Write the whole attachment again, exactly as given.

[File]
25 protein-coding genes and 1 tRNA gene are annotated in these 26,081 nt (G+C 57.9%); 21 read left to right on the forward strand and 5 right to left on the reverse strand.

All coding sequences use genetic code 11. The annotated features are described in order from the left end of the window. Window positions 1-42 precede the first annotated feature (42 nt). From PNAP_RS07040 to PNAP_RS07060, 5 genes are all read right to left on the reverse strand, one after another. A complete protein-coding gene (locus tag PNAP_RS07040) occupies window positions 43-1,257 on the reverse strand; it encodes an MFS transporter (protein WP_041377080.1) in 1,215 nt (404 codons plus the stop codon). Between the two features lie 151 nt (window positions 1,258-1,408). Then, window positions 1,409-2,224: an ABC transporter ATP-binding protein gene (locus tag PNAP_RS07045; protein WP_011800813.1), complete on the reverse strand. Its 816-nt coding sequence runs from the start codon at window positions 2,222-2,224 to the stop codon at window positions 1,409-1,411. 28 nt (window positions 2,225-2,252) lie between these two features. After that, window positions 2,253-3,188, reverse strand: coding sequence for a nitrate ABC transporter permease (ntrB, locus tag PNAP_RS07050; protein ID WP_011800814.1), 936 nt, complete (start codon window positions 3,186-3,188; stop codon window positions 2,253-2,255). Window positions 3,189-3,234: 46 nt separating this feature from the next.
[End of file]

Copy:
25 protein-coding genes and 1 tRNA gene are annotated in these 26,081 nt (G+C 57.9%); 21 read left to right on the forward strand and 5 right to left on the reverse strand.

All coding sequences use genetic code 11. The annotated features are described in order from the left end of the window. Window positions 1-42 precede the first annotated feature (42 nt). From PNAP_RS07040 to PNAP_RS07060, 5 genes are all read right to left on the reverse strand, one after another. A complete protein-coding gene (locus tag PNAP_RS07040) occupies window positions 43-1,257 on the reverse strand; it encodes an MFS transporter (protein WP_041377080.1) in 1,215 nt (404 codons plus the stop codon). Between the two features lie 151 nt (window positions 1,258-1,408). Then, window positions 1,409-2,224: an ABC transporter ATP-binding protein gene (locus tag PNAP_RS07045; protein WP_011800813.1), complete on the reverse strand. Its 816-nt coding sequence runs from the start codon at window positions 2,222-2,224 to the stop codon at window positions 1,409-1,411. 28 nt (window positions 2,225-2,252) lie between these two features. After that, window positions 2,253-3,188, reverse strand: coding sequence for a nitrate ABC transporter permease (ntrB, locus tag PNAP_RS07050; protein ID WP_011800814.1), 936 nt, complete (start codon window positions 3,186-3,188; stop codon window positions 2,253-2,255). Window positions 3,189-3,234: 46 nt separating this feature from the next.